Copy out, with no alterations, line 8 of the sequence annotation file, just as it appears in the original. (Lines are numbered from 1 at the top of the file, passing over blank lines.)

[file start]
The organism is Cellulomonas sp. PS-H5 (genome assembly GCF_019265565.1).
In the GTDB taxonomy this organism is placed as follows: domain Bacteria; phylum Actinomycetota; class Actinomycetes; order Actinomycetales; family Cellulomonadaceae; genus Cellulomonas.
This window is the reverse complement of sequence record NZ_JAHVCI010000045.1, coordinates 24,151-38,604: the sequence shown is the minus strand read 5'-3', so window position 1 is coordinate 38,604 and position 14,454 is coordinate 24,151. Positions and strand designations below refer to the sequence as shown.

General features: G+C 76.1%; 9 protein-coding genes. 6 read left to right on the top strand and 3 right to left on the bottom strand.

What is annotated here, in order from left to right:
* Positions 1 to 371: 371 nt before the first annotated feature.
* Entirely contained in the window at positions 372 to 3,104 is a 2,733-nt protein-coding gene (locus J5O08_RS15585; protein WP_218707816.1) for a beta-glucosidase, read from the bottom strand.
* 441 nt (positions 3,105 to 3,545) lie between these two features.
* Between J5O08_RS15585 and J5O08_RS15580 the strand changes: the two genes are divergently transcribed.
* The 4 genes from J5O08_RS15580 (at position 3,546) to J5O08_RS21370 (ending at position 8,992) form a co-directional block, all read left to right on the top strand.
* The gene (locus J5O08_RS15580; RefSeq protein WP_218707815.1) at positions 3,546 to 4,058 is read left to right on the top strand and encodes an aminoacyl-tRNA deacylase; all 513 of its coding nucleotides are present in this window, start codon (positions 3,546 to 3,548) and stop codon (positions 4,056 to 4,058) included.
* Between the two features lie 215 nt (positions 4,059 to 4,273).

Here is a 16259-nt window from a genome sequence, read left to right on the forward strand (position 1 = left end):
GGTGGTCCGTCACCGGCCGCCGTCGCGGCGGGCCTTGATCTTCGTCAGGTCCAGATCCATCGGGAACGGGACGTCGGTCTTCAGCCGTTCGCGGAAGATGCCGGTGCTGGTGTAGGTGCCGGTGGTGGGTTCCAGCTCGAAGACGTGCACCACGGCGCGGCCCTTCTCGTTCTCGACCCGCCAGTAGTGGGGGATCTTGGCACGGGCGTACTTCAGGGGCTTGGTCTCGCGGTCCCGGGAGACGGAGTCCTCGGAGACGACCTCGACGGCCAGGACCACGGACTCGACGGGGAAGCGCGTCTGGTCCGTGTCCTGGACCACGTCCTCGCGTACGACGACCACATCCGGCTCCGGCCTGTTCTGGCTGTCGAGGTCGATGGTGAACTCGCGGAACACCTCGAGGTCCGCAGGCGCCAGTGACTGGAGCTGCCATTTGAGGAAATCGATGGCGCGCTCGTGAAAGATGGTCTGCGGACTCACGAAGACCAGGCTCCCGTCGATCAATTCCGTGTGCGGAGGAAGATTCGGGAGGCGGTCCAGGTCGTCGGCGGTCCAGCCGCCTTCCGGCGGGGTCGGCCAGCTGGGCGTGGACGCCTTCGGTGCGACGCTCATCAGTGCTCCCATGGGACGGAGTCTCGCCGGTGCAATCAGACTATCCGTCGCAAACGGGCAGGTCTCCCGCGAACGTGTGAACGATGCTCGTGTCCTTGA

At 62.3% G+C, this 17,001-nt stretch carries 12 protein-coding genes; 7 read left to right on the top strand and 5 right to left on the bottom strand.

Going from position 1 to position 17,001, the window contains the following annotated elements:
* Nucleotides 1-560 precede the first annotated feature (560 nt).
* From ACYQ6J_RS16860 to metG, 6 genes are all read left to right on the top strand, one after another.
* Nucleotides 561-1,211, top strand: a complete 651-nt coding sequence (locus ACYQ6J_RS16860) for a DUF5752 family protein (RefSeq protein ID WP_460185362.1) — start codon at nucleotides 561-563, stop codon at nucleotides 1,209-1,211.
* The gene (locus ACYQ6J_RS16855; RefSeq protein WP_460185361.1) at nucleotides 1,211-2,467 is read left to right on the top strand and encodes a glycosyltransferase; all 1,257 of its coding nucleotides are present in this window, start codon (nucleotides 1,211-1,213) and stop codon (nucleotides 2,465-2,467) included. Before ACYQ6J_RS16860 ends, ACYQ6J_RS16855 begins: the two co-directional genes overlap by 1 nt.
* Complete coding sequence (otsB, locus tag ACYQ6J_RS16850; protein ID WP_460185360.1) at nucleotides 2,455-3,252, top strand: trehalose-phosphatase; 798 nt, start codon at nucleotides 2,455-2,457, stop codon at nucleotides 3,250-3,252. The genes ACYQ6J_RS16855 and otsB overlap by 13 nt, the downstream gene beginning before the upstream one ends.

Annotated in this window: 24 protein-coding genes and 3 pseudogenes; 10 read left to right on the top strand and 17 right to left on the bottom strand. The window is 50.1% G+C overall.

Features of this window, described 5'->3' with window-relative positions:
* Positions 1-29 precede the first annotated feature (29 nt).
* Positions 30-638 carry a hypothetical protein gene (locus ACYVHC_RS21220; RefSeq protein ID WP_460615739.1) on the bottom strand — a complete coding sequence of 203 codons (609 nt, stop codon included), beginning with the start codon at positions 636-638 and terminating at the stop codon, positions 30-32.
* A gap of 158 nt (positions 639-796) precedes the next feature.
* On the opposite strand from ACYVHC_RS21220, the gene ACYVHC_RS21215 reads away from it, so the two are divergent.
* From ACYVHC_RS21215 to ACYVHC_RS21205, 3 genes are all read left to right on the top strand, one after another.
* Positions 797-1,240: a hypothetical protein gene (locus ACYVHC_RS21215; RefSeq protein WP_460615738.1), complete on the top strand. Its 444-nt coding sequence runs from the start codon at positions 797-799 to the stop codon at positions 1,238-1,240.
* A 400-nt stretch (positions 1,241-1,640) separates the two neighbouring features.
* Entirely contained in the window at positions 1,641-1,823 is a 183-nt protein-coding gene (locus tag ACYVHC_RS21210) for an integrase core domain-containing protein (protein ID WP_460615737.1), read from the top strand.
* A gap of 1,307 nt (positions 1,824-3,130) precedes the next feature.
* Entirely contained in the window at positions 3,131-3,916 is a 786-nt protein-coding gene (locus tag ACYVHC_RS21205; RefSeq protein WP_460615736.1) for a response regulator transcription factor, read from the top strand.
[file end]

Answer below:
* 441 nt (positions 3,105 to 3,545) lie between these two features.